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Samuel's Letter





Sam,


Perhaps when you receive this letter, you might still be in a gloomy mood. Ever since you had a stroke, half of your body was suddenly paralysed, even though it was 10 years ago it seems like yesterday. As You laid on the bed all day in the hospital, thinking that death was coming and thinking if life would end this way as you listened to your mother sobbing by your bedside. But you lived, your body survived rehabilitation, yet a bottomless pit is left in your heart. You can jump and walk, but you only wanted to lie in bed. Not knowing how to live, you locked yourself in your own 90-foot universe, only you and your computer left in your world. There seems to be no one who accepted you or understood you. I forgot where I heard about mental health, maybe liberal studies at school. What I experience seems to overlap with the symptoms, am I allowed to seek help? You were afraid. You were really afraid. Even though you didn’t dare to order in a fast-food restaurant, that day you gathered the courage and went to a government clinic next to your secondary school without telling your parents. You met a doctor there. The doctor was a young woman, maybe she looked trustworthy with the white coat. As soon as you went in you spoke your heart for the first time. I still remember, although our faces were covered by masks, her eyes were expressing empathy and concern. To be honest, you were very afraid. I was afraid I was a psych patient, I didn’t want to accept that I might be different. Aren’t psych patients on the TV all “crazy” and “loopy”, hated and excluded by society, unable to do anything about their own situation? When I looked at myself, contempt grew in me, driving my sight away from the mirror. I couldn’t raise my head, I couldn’t accept myself as mentally ill. In the end, I decided not to go to a psychiatrist and stayed in my doctor's care. The ancestors said that “hiding your illness and avoiding going to a doctor is the same logic as covering your own ears to steal a bell”. For this exact reason, I avoided my doctor appointments and self-medicated.


Time flew when I was in university. Students lacked financial income and didn’t want their parents to know they were struggling. Fortunately, the university provided us with full medical services. At the clinic my doctor supported me through my bachelor and postgraduate studies. He spent time talking to me, expressing his care. Although medications alone couldn’t solve the problem, his sincere care warmed me up for quite a while. Yet in the highly competitive environment of the university, due to the academic stress and the pressures of the future, I struggled to let go of the depressive thoughts, and self-hatred in my heart. The black hole in my heart was sometimes small, and at times big, cycling through the unknowns. Because of this puncturing ache and insecurity, I couldn’t see anyone or anything but my pain. It swallowed me and everyone around me. I learned about cognitive behavioural therapy (CBT) through the university counselling service. Through therapy, I slowly processed my emotions and cleared my thoughts. Hidden inside this huge pile of emotions that felt like black dirt, were intertwined complex feelings. In therapy, I walk through the black dirt, re-organizing every single grain. Eventually, I caught a glimpse of peace deep in my heart.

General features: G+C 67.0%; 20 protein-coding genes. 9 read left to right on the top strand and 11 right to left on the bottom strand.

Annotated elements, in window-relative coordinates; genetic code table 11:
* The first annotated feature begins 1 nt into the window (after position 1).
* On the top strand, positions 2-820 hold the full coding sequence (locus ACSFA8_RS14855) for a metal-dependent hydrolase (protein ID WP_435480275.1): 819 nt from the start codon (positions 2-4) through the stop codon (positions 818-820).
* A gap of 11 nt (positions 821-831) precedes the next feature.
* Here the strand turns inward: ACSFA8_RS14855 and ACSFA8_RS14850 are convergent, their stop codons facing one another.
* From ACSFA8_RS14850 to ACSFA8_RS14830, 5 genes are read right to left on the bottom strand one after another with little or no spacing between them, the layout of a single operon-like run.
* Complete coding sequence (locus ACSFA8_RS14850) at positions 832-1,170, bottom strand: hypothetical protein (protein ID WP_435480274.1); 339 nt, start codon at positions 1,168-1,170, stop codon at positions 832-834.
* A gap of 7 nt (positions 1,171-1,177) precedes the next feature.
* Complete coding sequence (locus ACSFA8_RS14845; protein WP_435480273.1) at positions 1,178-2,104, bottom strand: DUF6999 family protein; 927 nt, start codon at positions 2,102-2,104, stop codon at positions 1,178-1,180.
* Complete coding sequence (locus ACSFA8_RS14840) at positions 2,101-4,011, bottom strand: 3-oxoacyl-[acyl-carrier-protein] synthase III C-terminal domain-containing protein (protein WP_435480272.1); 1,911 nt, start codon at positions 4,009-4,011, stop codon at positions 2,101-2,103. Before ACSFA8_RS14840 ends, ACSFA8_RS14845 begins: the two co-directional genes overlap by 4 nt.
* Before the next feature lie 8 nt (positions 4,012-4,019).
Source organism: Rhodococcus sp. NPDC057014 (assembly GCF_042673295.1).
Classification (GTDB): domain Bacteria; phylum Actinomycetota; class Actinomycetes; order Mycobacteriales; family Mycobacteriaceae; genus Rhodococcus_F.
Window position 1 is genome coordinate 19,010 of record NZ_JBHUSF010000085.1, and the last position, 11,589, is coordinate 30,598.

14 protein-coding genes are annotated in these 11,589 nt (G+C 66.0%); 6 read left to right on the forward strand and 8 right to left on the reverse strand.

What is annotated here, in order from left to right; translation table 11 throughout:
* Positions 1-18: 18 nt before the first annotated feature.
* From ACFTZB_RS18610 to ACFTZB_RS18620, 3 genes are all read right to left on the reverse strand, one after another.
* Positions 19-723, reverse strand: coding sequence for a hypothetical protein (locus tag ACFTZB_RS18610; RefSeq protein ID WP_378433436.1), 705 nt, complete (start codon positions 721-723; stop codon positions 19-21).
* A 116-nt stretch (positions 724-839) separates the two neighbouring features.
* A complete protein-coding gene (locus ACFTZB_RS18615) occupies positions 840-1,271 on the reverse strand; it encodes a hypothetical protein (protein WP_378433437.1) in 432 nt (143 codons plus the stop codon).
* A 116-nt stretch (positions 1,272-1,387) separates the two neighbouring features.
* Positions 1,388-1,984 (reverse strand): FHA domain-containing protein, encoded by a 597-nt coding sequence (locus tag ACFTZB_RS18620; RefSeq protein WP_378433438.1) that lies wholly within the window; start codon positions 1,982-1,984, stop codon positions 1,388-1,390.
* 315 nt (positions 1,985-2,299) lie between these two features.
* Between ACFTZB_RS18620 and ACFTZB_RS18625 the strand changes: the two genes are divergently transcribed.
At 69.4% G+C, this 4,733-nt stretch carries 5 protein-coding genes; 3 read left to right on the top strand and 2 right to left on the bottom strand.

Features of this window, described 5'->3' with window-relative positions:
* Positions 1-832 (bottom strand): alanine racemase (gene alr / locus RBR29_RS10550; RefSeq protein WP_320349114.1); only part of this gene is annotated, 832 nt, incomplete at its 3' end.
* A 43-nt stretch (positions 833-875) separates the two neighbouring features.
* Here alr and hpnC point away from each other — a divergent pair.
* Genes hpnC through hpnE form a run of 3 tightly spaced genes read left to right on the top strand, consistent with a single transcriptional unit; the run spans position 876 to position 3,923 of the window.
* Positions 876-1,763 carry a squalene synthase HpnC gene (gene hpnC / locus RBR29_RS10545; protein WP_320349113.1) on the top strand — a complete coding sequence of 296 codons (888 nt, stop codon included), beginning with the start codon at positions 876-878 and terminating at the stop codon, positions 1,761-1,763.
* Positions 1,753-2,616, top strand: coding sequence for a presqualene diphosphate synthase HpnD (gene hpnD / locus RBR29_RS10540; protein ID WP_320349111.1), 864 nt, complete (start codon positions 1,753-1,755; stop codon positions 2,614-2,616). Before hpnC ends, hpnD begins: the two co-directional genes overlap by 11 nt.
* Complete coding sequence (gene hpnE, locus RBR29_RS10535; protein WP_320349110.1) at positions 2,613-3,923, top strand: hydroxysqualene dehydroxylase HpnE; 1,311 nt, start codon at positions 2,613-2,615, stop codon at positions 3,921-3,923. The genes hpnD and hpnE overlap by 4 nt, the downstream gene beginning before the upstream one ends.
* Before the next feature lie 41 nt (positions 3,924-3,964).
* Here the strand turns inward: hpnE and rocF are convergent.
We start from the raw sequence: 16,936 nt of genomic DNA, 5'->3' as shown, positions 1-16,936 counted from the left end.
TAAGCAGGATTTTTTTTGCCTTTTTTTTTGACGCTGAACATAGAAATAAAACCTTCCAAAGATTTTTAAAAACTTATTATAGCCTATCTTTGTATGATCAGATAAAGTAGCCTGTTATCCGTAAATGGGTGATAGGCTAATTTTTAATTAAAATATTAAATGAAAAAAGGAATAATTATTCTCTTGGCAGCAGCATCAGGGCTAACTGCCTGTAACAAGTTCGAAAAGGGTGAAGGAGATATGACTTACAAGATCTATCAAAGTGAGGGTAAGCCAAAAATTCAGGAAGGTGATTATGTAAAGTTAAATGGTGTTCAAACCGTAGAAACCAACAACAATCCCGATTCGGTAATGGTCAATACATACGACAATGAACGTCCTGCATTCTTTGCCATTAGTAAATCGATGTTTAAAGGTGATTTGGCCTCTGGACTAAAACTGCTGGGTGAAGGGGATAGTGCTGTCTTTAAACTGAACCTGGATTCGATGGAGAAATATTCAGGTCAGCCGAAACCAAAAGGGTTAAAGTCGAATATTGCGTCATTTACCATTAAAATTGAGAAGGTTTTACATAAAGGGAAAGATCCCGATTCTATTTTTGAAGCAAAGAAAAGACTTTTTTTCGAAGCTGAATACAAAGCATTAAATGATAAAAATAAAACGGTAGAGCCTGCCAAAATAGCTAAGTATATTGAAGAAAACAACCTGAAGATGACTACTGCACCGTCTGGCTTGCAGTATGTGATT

People always search for value in their own experiences. It is because we believe in values, we discover our insights. The past was difficult, but I am still living, what else do I fear? What else do I worry about? It is also because of this experience, that I am able to empathise with other people’s struggles and pain, and I realised that too many people experience emotional problems have never spoken out. Asian men are stereotypically expected to be tough. But only after all this, I found that there is not much we can control, even though we put all our effort into it, we can barely decide our values, emotions and thoughts. I treasure the chance to walk through life from a different perspective, I have seen sceneries that you probably can not yet imagine.




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